United States v. Murdock
Annotate this Case
284 U.S. 141 (1931)
U.S. Supreme Court
United States v. Murdock, 284 U.S. 141 (1931)
United States v. Murdock
Argued October 23, 26, 1931
Decided November 23, 1931
284 U.S. 141
1. A judgment of the district court sustaining, on demurrer, a plea to an indictment, and the effect of which, if not reversed, will be to bar further prosecution for the offense charged, is within the jurisdiction of this Court under the Criminal Appeals Act, without regard to the particular designation or form of the plea or its propriety. P. 284 U. S. 147.
2. The offense of willfully failing to supply information for the purposes of computing and assessing taxes, under the Revenue Acts of 1926, § 114(a) and of 128, § 146(a), is complete when the information, lawfully demanded, is refused, and prosecution may thereupon be had without first determining, in proceedings to compel
answer, the question whether the witness' claim of privilege under the Fifth Amendment was well taken. P. 284 U. S. 147.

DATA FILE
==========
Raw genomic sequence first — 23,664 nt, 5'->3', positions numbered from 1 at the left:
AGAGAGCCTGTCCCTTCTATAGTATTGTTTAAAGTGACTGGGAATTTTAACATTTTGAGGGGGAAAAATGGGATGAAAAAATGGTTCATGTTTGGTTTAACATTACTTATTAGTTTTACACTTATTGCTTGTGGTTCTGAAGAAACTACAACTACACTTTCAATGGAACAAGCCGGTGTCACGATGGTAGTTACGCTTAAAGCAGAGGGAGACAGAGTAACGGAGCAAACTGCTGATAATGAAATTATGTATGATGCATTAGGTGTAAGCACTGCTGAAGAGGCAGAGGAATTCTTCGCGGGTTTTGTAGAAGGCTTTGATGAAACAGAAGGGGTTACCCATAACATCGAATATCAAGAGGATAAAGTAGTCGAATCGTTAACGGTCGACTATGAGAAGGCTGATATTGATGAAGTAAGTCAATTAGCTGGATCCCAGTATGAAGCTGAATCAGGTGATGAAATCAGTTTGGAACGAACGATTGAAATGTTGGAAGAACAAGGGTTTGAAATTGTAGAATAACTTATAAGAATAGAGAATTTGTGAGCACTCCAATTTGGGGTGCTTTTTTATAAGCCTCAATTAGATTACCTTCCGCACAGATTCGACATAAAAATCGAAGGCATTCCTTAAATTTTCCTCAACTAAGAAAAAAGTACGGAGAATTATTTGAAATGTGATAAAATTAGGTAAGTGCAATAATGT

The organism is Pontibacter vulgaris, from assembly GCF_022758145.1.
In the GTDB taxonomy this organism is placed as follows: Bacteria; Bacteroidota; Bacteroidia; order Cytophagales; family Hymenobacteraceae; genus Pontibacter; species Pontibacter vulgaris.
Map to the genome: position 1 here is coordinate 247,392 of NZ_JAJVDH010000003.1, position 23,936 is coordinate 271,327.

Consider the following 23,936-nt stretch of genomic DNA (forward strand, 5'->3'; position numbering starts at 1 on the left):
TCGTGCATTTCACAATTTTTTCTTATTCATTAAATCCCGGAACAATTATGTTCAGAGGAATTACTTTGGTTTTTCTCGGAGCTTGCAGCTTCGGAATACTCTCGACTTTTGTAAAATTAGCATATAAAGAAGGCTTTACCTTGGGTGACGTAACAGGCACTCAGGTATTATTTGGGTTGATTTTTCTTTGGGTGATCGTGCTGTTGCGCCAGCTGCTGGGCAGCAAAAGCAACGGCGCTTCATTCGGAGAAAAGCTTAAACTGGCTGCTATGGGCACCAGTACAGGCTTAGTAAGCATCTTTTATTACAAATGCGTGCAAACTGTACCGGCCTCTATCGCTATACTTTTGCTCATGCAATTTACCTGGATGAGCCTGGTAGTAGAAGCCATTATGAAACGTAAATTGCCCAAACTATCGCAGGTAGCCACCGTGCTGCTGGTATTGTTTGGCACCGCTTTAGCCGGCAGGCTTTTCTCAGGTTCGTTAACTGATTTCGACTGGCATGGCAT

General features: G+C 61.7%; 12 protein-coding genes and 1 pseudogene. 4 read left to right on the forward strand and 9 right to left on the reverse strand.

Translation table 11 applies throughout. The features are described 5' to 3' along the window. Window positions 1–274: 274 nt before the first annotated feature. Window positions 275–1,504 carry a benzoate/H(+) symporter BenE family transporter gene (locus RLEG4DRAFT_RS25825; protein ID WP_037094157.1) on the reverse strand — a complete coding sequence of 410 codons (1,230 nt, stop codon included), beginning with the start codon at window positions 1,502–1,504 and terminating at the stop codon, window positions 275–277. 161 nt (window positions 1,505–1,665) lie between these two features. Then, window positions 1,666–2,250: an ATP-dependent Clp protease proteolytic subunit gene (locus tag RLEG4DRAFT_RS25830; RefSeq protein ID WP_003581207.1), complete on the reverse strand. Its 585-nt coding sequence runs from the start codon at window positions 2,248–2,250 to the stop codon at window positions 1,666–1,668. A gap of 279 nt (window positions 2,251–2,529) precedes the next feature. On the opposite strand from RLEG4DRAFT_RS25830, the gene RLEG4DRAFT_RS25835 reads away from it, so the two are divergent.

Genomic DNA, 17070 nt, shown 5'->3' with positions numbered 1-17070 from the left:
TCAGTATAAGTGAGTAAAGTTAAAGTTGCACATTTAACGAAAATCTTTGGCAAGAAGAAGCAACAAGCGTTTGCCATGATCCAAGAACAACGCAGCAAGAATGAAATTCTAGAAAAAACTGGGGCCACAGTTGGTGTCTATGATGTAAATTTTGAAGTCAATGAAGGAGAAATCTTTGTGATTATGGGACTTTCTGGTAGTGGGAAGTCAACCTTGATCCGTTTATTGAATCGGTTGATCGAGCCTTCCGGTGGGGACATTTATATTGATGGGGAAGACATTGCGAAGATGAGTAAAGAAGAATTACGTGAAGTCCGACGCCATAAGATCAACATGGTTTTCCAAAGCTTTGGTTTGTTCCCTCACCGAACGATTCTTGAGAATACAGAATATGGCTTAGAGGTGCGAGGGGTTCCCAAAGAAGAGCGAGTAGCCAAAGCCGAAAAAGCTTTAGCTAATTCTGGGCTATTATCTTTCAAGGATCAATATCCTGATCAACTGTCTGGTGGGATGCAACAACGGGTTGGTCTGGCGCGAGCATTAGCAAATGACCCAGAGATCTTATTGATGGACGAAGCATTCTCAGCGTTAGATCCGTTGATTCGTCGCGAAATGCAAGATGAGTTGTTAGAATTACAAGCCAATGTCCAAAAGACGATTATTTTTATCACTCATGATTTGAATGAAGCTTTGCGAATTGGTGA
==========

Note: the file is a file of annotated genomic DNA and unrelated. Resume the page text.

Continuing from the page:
3. To justify under the Fifth Amendment a refusal to give information in an investigation under a federal law in respect of a federal matter, the privilege from self-incrimination must be claimed at the time when the information is sought and refused, and must be invoked as a protection against federal prosecution; danger and claim that disclosure may lead to prosecution by a state is not enough. P. 284 U. S. 148.
4. In a prosecution for willful failure to supply information for the computation, etc., of a tax (Revenue Acts, supra,) the claim that defendant was privileged to keep silent by the Fifth Amendment is a matter of defense under the general issue of not guilty, and the use of a special plea to single this question out for determination in advance of trial is improper. P. 284 U. S. 150.
51 F.2d 389 reversed.
Appeal, under the Criminal Appeals Act, from a judgment of the district court sustaining a special plea in bar and discharging the defendant.
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